Polite Society: A Novel, by Mahesh Rao–A Review

Image of the cover of Polite Society, by Mahesh Rao (2019)From the desk of Katie Patchell:

I have loved Jane Austen’s Emma for as long as I can remember. Yes—I mean that literally. When I was six, my first introduction to the Regency and the magnificent world of Jane Austen began with a battered VHS copy (Gwyneth Paltrow/Jeremy Northam version) and, well, has never ended.

In fact, my first classic ever read was a neon yellow copy of Emma gifted for Christmas at the age of ten. It is now battered and torn, but will forever hold a place on my shelves. To me, the heroine Emma has always gone beyond the place of a lovable but mistaken fictional friend; she’s been in some ways, a mirror of myself. Perhaps this quality is why people love to hate her – she reflects how we all would be if given enough time, money, and influence. And that is: Sure that our way is the best way. Mahesh Rao’s Polite Society shows a world and cast of characters where this idea is everything.

Retellings can always be tricky – there’s a whole host of questions we ask ourselves. Will the modern setting give or detract something from the original? How much do morals connect to ethics, and ethics to society’s rules, and society’s rules to good behavior? Etc. etc. etc. We as readers can forgive much, including creative license with the original, as long as we find some kind of spark. Of wit, or romance, or searing visions of who we are (when we didn’t even realize it)…any or all of these can grab us and not let go. Polite Society attempts all of this, and its success depends on the reader.

Self-styled by Rao, a lifelong fan of Jane Austen, as a book that “mines a much darker seam” than Crazy Rich Asians (a book it’s already being compared to), Polite Society definitely accomplishes this vision. Ania Khurana, the 21st-century version of Emma Woodhouse, and the elite in Delhi are terrible. Oh, I can make all kinds of beautifully polite parallels between the glittering sparkle of diamonds and Ania’s society, but at the core, their world is shallow and rotting. Rao has the eye and the heart of an anthropologist. He writes the elite with all their poison, all their attempts at climbing higher and higher on their social ladder, with a just pen. In the middle of the well-written nastiness, there are surprising moments of kindness (Dev/Mr. Knightley), true interest in others (Renu Khurana/Mrs. Weston), and self-realization (Colonel Rathore/Mr. Weston). Continue reading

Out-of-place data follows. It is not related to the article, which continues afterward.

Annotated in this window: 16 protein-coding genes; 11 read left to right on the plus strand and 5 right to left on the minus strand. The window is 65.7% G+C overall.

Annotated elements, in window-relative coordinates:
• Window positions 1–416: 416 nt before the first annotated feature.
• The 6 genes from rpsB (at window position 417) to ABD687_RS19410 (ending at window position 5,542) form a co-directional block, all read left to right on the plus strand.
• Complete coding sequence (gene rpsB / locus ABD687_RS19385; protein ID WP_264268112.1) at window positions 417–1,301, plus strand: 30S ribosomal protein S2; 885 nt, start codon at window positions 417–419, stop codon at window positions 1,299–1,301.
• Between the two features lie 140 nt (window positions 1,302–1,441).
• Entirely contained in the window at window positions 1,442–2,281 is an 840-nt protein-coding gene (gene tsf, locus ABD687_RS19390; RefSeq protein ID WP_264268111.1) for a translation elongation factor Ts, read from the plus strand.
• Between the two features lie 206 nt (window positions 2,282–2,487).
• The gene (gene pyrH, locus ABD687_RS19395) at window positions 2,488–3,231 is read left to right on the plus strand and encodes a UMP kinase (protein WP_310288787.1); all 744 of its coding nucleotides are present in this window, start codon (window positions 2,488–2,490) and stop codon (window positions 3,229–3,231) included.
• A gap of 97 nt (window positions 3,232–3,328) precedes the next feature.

The Rose Girls, by Victoria Connelly – A Review

The Rose Girls, by Victoria Connelly (2015)From the desk of Katie Patchell: 

One crumbling manor house. Three estranged sisters. And a garden full of roses. All of these and more are ingredients in The Rose Girls, the latest novel by Victoria Connolly, author of the currently six-book Austen Addicts series. While not a book connected to Jane Austen’s novels or the Regency period, The Rose Girls is a story that shares timeless themes from Austen’s own masterpieces: the importance of family, forgiveness, healing, nature, and love.

After the news that her mother recently died of cancer, Celeste Hamilton is called back home to Little Eleigh Manor and Hamilton Roses, the family rose business, to support her two sisters. Still recovering from a divorce and memories of a painful childhood, Celeste plans only on spending a few weeks at her old home to sort through things and comfort her sisters, before escaping with her dog, Frinton, to somewhere much better and (hopefully) memory-free. On arriving back at her family home, Celeste realizes her responsibilities are much more than she bargained for. Little Eleigh Manor desperately needs repairs, and she’s the only sister willing to sell possessions to keep the house from (quite literally) falling down around them.

Supported by her sister Gertie, resented by her other sister Evie, and hearing the echoes of her mother’s past verbal abuse in her ears as she wanders Little Eleigh Manor’s halls, Celeste is surprisingly comforted by the forgotten beauty of the roses her family has grown and sold for years. With her beloved sisters distant and hiding their own secrets, and a friendly, perceptive, and surprisingly young art auctioneer interested in more than just family paintings, Celeste finds reasons to put off her escape for a few more weeks—and with her two sisters, a few roses, and a lot of love, forgive the past and change the future. Continue reading

Aerendgast: The Lost History of Jane Austen Blog Tour with Author Rachel Berman

Aerendgast The Lost History Rachel Berman 2015 x 200Please help me welcome debut author Rachel Berman to Austenprose today on the first stop of her blog tour in celebration of the release of Aerendgast: The Lost History of Jane Austen published by Meryton Press. Inspired by actual events in Jane Austen’s life, Rachel has generously contributed a guest blog sharing her thoughts about her writing experience.